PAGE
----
Extreme heat waves may be our new normal, thanks to climate change. Is the globe prepared?

heat wave
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Think the intense heat baking the nation and much of the world this summer seems like an apocalyptic blockbuster? Just wait for the sequel.

Already occurring more often, waves are forecast to increase in potency and duration because of , say scientists, who fear the globe is ill-prepared to handle the punishing toll.

"I can't imagine what these heat waves will be like in the future," University of Georgia meteorologist Marshall Shepherd told U.S. TODAY.

Temperatures in the U.S. could rise 3-12 degrees by the end of the century, according to the National Oceanic and Atmospheric Administration. With every increase, scientists say and heat waves will have a brutal impact on , human health, the workforce and transportation.

"We're absolutely not prepared. How could anyone prepare?" said Catherine McKenna, former minister of environment and climate change in Canada and chair of a new United Nations climate task force. "Our infrastructure is just not designed for , and the temperatures are just going up."

There is "literally no question" that heat waves are becoming more intense and more frequent in the U.S. and around the world because of climate change, Penn State University meteorologist Michael Mann said.

"Sure, heat waves happen naturally," he said. "But we would not be seeing this record heat wave, or the unprecedented 'heat dome' last summer, if not for human-caused warming from fossil-fuel burning."

How hot is it?

On July 19, the temperature in London hit an all-time record high of 104.5 degrees, overheating rail lines and melting a runway at Luton Airport.

More than 9,000 warm temperature records were broken around the world in July, nearly 6,000 of those in the U.S., according to the National Climate Data Center.

Texas is responsible for hundreds of those. It was the hottest July on record in Houston, Dallas and Galveston. Abilene set a daily high record of 110 degrees for three days in a row in late July, just one degree short of its all-time record high. State Climatologist John Nielsen-Gammon said it could wind up being the state's warmest summer on record.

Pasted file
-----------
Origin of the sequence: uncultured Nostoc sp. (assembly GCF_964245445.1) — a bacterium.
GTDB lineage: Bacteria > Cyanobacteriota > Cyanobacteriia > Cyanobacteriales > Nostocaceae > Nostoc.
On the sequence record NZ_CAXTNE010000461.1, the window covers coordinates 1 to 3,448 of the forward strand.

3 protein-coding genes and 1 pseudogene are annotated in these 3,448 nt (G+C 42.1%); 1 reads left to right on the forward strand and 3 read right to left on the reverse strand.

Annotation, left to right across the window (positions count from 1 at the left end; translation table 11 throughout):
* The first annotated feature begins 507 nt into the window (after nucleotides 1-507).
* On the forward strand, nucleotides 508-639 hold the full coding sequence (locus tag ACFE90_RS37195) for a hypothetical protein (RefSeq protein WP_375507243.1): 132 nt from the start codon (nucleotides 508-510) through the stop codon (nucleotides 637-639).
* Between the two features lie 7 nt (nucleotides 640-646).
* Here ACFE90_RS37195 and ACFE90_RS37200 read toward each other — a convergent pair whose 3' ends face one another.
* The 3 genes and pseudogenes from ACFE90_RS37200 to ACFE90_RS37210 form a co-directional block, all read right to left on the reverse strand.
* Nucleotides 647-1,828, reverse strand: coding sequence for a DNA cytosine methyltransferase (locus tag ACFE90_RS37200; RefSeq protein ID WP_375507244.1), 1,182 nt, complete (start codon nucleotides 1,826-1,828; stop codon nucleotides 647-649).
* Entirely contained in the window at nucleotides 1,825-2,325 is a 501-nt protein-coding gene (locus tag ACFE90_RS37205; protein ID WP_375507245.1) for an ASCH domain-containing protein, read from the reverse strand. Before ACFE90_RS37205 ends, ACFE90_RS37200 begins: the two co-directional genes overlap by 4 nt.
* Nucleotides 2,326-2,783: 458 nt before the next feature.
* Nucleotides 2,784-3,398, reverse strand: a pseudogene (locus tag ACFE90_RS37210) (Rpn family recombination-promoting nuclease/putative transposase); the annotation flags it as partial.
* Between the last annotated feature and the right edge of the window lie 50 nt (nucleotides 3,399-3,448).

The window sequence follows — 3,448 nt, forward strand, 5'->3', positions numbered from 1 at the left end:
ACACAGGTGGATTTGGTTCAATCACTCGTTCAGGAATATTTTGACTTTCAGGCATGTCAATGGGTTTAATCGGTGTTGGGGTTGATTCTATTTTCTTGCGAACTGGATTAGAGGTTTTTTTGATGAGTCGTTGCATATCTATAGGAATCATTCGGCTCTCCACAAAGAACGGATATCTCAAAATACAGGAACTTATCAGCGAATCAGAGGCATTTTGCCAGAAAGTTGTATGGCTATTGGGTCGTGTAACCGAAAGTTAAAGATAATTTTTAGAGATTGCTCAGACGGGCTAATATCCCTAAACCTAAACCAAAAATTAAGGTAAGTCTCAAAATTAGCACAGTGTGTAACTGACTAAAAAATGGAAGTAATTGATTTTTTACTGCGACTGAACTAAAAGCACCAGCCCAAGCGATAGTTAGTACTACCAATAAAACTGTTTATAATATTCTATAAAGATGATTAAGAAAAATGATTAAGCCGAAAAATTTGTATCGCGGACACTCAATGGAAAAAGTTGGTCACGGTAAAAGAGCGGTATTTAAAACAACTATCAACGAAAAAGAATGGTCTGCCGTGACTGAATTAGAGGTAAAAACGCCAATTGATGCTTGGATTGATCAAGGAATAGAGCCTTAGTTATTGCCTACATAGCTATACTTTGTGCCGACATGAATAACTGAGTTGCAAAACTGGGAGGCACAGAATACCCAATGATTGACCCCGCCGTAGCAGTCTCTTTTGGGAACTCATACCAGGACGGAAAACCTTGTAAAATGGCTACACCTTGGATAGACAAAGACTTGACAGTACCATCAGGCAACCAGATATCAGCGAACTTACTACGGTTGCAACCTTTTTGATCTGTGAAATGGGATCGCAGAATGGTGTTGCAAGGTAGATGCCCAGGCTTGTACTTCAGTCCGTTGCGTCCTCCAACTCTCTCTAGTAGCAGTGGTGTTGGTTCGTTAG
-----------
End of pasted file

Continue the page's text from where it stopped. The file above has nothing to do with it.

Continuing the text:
Given future climate warming projections, this summer is "likely to be one of the coolest summers of the rest of our lives," Commerce Secretary Gina Raimondo said last week.

Remember the Dust Bowl? It's hotter than that

We have even surpassed the heat that helped create the historic Dust Bowl, said Gerald Meehl, a senior scientist at the National Center for Atmospheric Research. The Dust Bowl occurred across the central and southern plains in the 1930s, a combination of extreme heat, droughts and farming practices that helped create massive dust storms.

Meehl and colleagues compared heat records set then to records today. In any given decade, chances of a record high or record low should be equal, he said, but in the 1930s, the odds leaned heavily toward heat records, 1.7 to 1. That ratio remained highest throughout the 20th century, and many heat records set that decade have only recently been broken.

But the odds of breaking warm temperature records started climbing in the 2000s, increasing every decade, Meehl said. Since 2020, the chances of breaking a warm temperature record versus a cool temperature are 2.4 to 1.

People will sometimes cite the 1930s to say there's no climate change, but the evidence shows it's even hotter now, he said. And even the Dust Bowl can be partly blamed on human influence.

Thousands of acres grassland were plowed up for farmland, then the plants died during the drought, he said, allowing exposed drought-baked soil to rise into dust storms.

How will heat waves increase?

Every little bit of warming will increase the frequency and intensity of heat waves and heat extremes, and droughts also are expected to increase, said Megan Kirchmeier-Young, a research scientist at Environment and Climate Change Canada.